It is the most obvious of clichés, the truest of truisms, yet we’ll go ahead and say it anyway: Please vote next Tuesday.
We’re advocating for neither Barack Obama nor Mitt Romney nor any of the other candidates for president, Congress or other offices.
We’re not telling you to lean for the Republicans or the Democrats, but to demonstrate your faith in democracy and the republic, for everything that America stands for and stands upon.
Less cliché, perhaps, but no less important is what we ask you not to do.
We urge Colorado Jews not to vote for any candidate based upon the simplistic, distorted, sometimes plainly false and usually malicious messages that have been clogging the arteries of television and radio for the last several months.
Regardless of which candidates these messages seek to support, most of them are the products of “super-PACs,” which is to say, well-financed entities with their own agendas and goals, not to mention their own often derelict standards for honesty and fairness.
Although declared legal by the Supreme Court, we find the vast majority of their propaganda not only insulting to the intelligence of the average American voter but harmful to the healthy, honest and informed debate that should stand as the standard of a democratic election.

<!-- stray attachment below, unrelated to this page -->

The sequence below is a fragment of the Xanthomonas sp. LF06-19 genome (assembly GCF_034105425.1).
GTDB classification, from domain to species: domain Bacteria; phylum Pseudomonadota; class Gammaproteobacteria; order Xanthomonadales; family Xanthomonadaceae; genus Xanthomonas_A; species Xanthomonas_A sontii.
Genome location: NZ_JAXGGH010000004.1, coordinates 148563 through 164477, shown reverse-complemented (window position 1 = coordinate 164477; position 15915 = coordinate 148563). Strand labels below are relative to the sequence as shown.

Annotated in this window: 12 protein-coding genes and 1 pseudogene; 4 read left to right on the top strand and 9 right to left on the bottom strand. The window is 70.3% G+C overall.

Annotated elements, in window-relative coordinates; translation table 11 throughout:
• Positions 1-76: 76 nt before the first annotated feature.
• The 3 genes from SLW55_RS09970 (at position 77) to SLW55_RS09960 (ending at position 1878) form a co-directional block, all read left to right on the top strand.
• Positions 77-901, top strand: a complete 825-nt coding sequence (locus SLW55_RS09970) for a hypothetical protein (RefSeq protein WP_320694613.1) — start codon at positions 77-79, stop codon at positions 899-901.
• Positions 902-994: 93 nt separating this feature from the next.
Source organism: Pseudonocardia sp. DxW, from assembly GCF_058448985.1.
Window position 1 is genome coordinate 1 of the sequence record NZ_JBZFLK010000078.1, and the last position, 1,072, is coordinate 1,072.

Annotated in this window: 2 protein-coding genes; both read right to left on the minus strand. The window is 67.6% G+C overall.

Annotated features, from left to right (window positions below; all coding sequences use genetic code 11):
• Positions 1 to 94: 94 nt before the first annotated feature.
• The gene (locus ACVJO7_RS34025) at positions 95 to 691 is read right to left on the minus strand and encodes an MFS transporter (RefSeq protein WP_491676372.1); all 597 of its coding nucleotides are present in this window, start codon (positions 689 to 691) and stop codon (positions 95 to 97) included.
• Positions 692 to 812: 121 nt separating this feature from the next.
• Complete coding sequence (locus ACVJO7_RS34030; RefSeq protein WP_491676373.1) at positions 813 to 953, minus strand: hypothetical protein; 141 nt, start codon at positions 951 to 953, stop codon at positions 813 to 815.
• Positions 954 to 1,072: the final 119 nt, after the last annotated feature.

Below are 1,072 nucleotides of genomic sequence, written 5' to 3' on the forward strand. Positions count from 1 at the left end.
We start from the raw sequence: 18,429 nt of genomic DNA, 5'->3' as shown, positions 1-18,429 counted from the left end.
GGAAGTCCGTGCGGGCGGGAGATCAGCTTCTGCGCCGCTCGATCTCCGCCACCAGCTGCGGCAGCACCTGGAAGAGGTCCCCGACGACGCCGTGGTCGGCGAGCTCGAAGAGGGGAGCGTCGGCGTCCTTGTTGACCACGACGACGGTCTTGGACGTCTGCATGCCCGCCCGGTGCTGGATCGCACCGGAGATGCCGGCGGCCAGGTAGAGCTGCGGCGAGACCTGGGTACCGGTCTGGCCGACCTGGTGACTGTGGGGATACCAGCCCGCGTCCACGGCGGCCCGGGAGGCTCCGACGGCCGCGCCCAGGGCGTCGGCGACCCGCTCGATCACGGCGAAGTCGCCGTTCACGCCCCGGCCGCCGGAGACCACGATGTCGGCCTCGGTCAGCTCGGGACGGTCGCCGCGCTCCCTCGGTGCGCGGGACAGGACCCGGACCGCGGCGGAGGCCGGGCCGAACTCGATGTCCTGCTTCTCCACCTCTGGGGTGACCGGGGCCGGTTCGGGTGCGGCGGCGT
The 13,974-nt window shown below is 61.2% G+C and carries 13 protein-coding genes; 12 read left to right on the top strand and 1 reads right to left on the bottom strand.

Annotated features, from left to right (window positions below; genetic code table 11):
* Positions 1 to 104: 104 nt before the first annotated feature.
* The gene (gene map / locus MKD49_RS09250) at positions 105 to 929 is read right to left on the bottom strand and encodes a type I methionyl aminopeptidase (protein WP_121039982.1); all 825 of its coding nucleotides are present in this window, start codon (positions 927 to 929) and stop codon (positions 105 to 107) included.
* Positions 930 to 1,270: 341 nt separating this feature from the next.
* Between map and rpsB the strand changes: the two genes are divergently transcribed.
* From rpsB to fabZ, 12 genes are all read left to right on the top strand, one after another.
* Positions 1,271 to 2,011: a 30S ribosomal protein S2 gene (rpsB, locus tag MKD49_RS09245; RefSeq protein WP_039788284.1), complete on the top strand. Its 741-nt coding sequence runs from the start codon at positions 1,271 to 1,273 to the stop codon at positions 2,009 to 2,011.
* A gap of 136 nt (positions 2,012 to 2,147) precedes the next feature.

In other words: Please base your vote on the facts and your personal interpretations and values. It’s a far more sound foundation on which to make your decision.
Secondly, we advise you to ignore the polls.
Polls — even those which truly are fair and uninfluenced by hidden agendas — are ephemeral phenomena. They can change from day to day, week to week, state to state and county to county. They follow the wind but are hardly an accurate barometer.
In other words: Be neither encouraged nor discouraged by what polls say. Vote your heart and your conscience, regardless of what they tell you.
It seems that every time we have a presidential election, the sages and candidates tell us that this is the “most important election of the century,” or some other rather dramatic phrase.
In truth, we really don’t know whether 2012 is dramatically more important than 2008 was, or 2004 or 1964 for that matter.
We suspect that all of them were dramatically important, just as the current one is. That alone justifies your vote, your participation in the wonderful system known as democracy.
May the best man win — with our help.
Copyright © 2012 by the Intermountain Jewish News